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Kilmara - Don't fear the wolf 3.5/5

Reviewed: 9-1-11


1. Inside the darkness
2. The dark inside - Don’t fear the wolf
3. Rock the night
4. All you need is pray
5. Blindfold
6. The dark inside - You better run
7. Vampire of love
8. Let sadness be destiny
9. You left without a reason
10. You won’t live forever
11. The deceit
12. The dark inside - Show me the way
13. Dakujem Castle

Spanish melodic/traditional heavy metal band Kilmara are relatively unknown at this current time, but are stopping at nothing to try to leave their unique footprint in the metal world. They were formed out of Barcelona in 2003, originally under the name Jadde and after releasing their very first demo, the band recruited vocalist Christian “Wolf” Kohl and soon with the help of his vision of direction, changed their name to Kilmara and released a 2nd demo in 2004. With the remainder of the band all native Spaniards, the German born Christian had to initially sing Kilmara’s songs in Spanish until they decided to expand their chances of success and popularity by switching from Spanish lyrics to English.

While the 3rd demo has songs in both Spanish and English, their debut CD ‘Hunting dreams’ was entirely written and sung in English to help establish an international market and improve their chances of being signed by a record label. Despite being self-produced, ‘Hunting dreams’ was a decent and consistent melodic metal debut. With influences ranging from the DiAnno-era Iron Maiden to Savatage, Kilmara’s debut effort was a strong performance despite having a few obvious flaws like any new metal band would. However, overall it was a strong, respectable and honest effort that was enough to leave some anticipation and curiosity for the next release. Kilmara received a welcomed boost, when Spanish label Maldito Records signed the band and their latest release ‘Don’t fear the wolf’ was locally released in May 2010. The initial reviews of the CD were positive and it also reached #20 in the Spanish metal/rock charts.

In November of 2010, Kilmara signed with U.K. label Rising Records who then re-released ‘Don’t fear the wolf’ worldwide in early 2011. There have been a few line-up changes between releases, with bassist Salvador Perez leaving the band in 2010. He was replaced by Jose Sebasstian, however he left just after a short period of time and was replaced by current bassist Jose “Johanson” Castillo. The remainder of Kilmara includes drummer Javier Morillo and guitarists John Portillo and Kike Torres.

For the recording and producing process for ‘Don’t fear the wolf’, Kilmara left Spain for Slovakia, to Grapow Studios to work with Roland Grapow (of Masterplan and Helloween fame) to put together a more powerful CD than its predecessor. In many ways, it excels over the previous; obviously the production is one of the main improvements, but overall the heaviness, catchiness and songwriting has improved quite a lot. Even vocalist Christian Kohl has improved in his techniques and delivery; which at times sounded inconsistent on the debut. The guitar riffs throughout the CD are far crisper, deeper and harder-edged than before (compliments to John and Kike), while the melodies are rather intricate and memorable; thus the songs which appear on the CD have also improved and are of a higher calibre and quality.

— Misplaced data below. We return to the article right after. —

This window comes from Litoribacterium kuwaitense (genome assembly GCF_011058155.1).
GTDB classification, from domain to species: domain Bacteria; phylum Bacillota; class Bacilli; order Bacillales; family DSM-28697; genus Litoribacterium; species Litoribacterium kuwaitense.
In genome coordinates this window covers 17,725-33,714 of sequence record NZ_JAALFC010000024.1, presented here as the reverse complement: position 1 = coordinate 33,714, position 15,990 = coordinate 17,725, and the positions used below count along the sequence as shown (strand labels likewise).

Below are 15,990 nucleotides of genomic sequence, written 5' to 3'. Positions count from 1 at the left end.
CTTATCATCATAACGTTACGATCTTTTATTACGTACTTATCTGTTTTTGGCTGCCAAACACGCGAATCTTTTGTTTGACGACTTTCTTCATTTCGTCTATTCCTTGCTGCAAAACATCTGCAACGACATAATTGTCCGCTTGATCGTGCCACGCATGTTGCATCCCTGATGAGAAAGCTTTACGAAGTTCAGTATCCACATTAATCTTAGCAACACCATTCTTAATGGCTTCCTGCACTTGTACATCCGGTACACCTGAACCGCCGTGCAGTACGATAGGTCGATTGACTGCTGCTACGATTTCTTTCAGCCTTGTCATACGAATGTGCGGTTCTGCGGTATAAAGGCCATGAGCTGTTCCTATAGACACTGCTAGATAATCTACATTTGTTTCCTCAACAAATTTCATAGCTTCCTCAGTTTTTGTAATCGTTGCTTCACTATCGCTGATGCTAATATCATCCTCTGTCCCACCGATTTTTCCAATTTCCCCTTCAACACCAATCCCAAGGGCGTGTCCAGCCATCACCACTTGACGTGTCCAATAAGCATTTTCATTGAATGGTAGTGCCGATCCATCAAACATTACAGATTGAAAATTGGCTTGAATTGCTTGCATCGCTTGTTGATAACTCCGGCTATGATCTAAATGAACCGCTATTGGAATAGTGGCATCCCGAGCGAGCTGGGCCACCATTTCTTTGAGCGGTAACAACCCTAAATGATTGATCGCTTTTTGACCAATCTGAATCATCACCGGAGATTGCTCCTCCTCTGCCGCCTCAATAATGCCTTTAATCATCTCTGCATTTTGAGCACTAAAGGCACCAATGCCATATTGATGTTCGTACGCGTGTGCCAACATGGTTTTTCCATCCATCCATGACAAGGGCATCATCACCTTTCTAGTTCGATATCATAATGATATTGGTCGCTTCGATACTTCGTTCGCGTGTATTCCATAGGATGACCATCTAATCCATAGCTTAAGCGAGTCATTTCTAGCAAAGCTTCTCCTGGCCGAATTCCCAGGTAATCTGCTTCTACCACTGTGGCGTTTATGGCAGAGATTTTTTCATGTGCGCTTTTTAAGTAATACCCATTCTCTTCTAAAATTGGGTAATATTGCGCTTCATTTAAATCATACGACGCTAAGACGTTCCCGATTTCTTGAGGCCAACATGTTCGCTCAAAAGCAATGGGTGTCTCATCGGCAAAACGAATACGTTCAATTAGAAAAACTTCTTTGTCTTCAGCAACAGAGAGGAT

The first song highlights on ‘Don’t fear the wolf’ I would want to mention is the excellent “The dark inside” trilogy: “Don't fear the wolf” (impressive and groove riff laden), “You better run” (soulful and powerful mid-paced grinder) and “Show me the way” (speedy and bombastic riff-fest); all of which are stand out tracks. “Rock the night” is a pretty standard and straightforward track, reminiscent of 80s metal/rock that does get the head moving in approval; while “Blindfold” is a passionate and soaring semi-ballad (one of Christian’s best performance on the CD), that could easily be mistaken for Circle II Circle. The remainder of the CD has some great songs, such as the epic sounding “Let sadness be destiny”, the rockin’ “You won’t live forever” and the melodic and splendid “The deceit”.

In the end, Kilmara’s ‘Don’t fear the wolf’ is an excellent CD and the changes between this and their debut are immense; there has been a dramatic improvement across the board. Obviously having the CD professionally produced makes a world of difference, and with the master Roland Grapow holding the controls, Kilmara were always going to be in safe hands. The guitar driven style of the tracks really pack a punch and the sizable solos thrown into every song will satisfy even the biggest of air guitar aficionados... and I’m sure Grapow had a lot to do with that, being a guitarist himself.

Hopefully with this release, Kilmara will be able to make a name for themselves in the saturated metal market, especially in Europe and in their homeland of Spain. The consistency and hard work the band has put into this CD has definitely paid dividends and I was very surprised of the size of the jump in terms of quality when comparing the 2 CDs. Fans of melodic heavy/power metal should give this band a chance by tracking this one down as you should not be disappointed. This is a band on the rise and I shall follow them with much anticipation.




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